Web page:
Resumption of negotiations "will be next Monday, November 21, in the afternoon in the city of Caracas," reads a statement signed by both sides.
Colombia's government and a delegation from the National Liberation Army (ELN) leftist guerrillas will resume peace talks suspended since 2019 starting on Monday in Caracas, the parties have announced.
The resumption of negotiations "will be next Monday, November 21, in the afternoon in the city of Caracas," read a statement on Friday posted to Twitter and signed by the Colombian High Commissioner for Peace, Danilo Rueda, and ELN peace delegation member Pablo Beltran.
Colombia has suffered more than half a century of armed conflict between the state and various groups of left-wing guerrillas, right-wing paramilitaries and drug traffickers.
President Gustavo Petro, who in August became Colombia's first-ever leftist leader, has vowed to take a less bellicose approach to seek an end to the violence wrought by armed groups.
The new talks were announced in October and were due to be hosted by Venezuela, Cuba and Norway on a rotating basis.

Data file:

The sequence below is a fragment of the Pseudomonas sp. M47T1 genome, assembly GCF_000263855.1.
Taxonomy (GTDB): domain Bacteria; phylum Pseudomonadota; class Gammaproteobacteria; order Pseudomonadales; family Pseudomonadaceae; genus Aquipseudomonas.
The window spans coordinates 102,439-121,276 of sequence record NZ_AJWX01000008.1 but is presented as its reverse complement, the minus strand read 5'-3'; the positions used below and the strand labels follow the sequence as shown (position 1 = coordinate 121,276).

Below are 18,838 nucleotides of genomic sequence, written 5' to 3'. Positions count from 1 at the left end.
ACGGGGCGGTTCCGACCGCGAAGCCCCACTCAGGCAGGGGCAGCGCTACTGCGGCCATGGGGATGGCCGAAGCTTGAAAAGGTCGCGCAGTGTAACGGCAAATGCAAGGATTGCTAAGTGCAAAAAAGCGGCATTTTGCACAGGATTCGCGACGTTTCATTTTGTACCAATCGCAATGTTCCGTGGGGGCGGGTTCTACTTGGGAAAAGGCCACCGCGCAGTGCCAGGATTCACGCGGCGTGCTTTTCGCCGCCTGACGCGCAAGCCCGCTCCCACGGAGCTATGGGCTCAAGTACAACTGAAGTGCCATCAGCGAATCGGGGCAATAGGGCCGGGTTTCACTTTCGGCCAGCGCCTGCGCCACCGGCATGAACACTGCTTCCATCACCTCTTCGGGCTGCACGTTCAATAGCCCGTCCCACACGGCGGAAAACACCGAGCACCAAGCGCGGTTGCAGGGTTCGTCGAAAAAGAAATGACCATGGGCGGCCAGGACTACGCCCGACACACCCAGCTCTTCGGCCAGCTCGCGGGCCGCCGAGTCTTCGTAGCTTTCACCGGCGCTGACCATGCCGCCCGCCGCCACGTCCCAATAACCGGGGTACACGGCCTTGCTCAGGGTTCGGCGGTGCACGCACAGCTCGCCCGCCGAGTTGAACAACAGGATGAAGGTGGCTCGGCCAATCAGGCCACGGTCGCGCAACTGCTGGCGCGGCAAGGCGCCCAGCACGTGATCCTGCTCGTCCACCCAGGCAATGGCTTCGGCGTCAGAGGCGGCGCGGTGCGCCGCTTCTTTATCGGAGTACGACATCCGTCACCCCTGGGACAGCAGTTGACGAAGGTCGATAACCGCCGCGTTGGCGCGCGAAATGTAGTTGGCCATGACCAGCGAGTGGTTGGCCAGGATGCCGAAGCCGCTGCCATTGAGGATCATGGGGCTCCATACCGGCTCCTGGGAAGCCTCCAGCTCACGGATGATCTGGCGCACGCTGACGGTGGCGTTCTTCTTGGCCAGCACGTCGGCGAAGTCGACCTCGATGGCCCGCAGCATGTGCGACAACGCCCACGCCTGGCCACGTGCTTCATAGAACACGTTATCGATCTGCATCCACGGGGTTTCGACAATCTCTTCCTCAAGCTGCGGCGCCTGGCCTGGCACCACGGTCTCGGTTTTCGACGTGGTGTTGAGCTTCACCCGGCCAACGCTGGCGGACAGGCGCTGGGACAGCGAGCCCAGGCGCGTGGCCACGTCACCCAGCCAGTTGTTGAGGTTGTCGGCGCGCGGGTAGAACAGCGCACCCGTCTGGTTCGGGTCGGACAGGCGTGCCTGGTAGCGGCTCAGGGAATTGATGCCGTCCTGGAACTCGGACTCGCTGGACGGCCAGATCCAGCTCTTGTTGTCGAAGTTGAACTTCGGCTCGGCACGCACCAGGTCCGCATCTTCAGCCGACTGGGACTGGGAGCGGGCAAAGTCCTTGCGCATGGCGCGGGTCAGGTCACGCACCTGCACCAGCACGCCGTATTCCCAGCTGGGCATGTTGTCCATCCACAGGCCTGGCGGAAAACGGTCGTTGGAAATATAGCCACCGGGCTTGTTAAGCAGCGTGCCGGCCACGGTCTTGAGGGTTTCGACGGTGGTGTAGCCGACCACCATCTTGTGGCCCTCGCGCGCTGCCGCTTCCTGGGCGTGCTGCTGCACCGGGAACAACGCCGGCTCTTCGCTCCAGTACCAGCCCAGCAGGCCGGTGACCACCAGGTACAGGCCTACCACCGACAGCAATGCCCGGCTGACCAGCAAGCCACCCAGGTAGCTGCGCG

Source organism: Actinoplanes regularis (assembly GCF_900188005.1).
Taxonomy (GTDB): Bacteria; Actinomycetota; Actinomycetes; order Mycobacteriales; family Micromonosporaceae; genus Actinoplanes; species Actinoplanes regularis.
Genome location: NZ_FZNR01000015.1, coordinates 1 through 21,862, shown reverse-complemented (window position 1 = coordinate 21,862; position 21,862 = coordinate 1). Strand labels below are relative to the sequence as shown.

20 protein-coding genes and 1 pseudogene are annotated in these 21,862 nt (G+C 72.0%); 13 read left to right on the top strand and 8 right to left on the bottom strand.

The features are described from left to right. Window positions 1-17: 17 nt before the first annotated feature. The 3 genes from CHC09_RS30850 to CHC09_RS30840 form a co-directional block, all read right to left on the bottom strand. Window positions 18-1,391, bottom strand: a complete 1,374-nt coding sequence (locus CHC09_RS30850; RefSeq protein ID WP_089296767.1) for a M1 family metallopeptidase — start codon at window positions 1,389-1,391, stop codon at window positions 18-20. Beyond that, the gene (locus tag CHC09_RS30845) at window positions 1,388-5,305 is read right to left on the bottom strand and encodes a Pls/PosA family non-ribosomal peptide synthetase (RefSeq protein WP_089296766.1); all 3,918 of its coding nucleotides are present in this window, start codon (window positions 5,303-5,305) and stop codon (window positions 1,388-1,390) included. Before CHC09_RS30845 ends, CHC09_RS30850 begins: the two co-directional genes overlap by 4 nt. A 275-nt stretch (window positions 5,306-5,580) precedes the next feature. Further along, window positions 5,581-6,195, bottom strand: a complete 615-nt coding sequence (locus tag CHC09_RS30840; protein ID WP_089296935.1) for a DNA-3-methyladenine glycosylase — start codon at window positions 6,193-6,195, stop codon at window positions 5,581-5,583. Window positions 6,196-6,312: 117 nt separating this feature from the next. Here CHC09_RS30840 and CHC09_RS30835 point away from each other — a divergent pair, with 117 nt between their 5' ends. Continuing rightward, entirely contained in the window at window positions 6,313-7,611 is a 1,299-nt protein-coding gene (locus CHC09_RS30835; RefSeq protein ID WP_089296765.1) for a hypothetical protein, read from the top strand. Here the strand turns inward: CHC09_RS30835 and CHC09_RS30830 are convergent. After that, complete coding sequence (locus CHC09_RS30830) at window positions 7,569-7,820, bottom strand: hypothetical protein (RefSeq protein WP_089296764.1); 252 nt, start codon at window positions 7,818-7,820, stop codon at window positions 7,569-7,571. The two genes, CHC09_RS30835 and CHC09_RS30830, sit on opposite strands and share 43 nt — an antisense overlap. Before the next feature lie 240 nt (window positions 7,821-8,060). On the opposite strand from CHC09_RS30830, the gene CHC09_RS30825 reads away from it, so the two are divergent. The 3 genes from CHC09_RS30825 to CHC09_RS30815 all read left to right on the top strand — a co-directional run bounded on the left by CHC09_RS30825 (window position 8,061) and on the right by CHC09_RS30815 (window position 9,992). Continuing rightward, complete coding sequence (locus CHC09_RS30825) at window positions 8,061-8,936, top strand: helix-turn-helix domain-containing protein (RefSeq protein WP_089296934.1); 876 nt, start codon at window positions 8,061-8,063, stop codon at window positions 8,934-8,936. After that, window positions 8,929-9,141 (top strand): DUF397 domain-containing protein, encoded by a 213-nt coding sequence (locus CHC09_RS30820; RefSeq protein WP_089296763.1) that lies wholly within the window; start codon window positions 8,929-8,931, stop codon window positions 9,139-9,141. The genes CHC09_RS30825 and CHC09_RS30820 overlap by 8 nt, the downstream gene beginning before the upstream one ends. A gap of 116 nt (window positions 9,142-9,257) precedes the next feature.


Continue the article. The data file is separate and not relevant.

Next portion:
The ELN is the last recognised rebel group operating in Colombia, although FARC dissidents that refused to sign a 2016 peace deal remain active.
All arrest warrants for members of the rebel negotiating team, including possible extraditions, have been suspended, the attorney general's office said in a statement later on Thursday.
Six decades of conflict
Previous attempts at negotiations with the ELN, which has some 2,400 combatants, have not advanced partly because of dissent within its ranks.
Initial talks between the ELN and the government of Juan Manuel Santos began in Ecuador, later moving to Cuba, but were called off in 2019 by Santos' successor Ivan Duque because the ELN refused to halt hostilities and killed 22 police cadets in a bombing.
Much of the ELN's negotiating team is older than many of its members and though rebel leadership has said the group is united, it is unclear how much sway negotiators hold over active units.
Petro has also promised to fully implement a 2016 peace deal with the now-demobilised Revolutionary Armed Forces of Colombia (FARC) rebels, as well as to seek the de-arming of crime gangs in exchange for reduced sentences and drug trafficking information.
Colombia's conflict, which has run for nearly six decades, killed 450,000 people between 1985 and 2018.